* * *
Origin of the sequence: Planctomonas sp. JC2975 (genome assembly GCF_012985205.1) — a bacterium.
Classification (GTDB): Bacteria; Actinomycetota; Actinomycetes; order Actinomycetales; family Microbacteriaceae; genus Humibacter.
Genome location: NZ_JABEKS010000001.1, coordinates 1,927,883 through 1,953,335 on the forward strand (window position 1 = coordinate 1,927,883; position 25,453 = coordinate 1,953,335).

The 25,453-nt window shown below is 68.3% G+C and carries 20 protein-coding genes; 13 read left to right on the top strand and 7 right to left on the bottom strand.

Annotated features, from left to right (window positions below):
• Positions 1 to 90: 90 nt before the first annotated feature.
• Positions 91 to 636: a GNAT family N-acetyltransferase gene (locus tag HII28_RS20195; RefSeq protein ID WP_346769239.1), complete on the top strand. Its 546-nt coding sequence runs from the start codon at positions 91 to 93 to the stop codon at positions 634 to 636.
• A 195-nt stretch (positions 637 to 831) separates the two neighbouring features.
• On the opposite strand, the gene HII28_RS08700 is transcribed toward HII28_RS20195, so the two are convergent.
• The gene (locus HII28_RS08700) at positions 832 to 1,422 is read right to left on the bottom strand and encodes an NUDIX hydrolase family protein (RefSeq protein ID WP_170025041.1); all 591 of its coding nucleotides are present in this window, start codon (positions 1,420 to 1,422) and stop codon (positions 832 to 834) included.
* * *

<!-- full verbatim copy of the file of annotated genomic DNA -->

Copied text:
Origin of the sequence: Planctomonas sp. JC2975 (genome assembly GCF_012985205.1) — a bacterium.
Classification (GTDB): Bacteria; Actinomycetota; Actinomycetes; order Actinomycetales; family Microbacteriaceae; genus Humibacter.
Genome location: NZ_JABEKS010000001.1, coordinates 1,927,883 through 1,953,335 on the forward strand (window position 1 = coordinate 1,927,883; position 25,453 = coordinate 1,953,335).

The 25,453-nt window shown below is 68.3% G+C and carries 20 protein-coding genes; 13 read left to right on the top strand and 7 right to left on the bottom strand.

Annotated features, from left to right (window positions below):
• Positions 1 to 90: 90 nt before the first annotated feature.
• Positions 91 to 636: a GNAT family N-acetyltransferase gene (locus tag HII28_RS20195; RefSeq protein ID WP_346769239.1), complete on the top strand. Its 546-nt coding sequence runs from the start codon at positions 91 to 93 to the stop codon at positions 634 to 636.
• A 195-nt stretch (positions 637 to 831) separates the two neighbouring features.
• On the opposite strand, the gene HII28_RS08700 is transcribed toward HII28_RS20195, so the two are convergent.
• The gene (locus HII28_RS08700) at positions 832 to 1,422 is read right to left on the bottom strand and encodes an NUDIX hydrolase family protein (RefSeq protein ID WP_170025041.1); all 591 of its coding nucleotides are present in this window, start codon (positions 1,420 to 1,422) and stop codon (positions 832 to 834) included.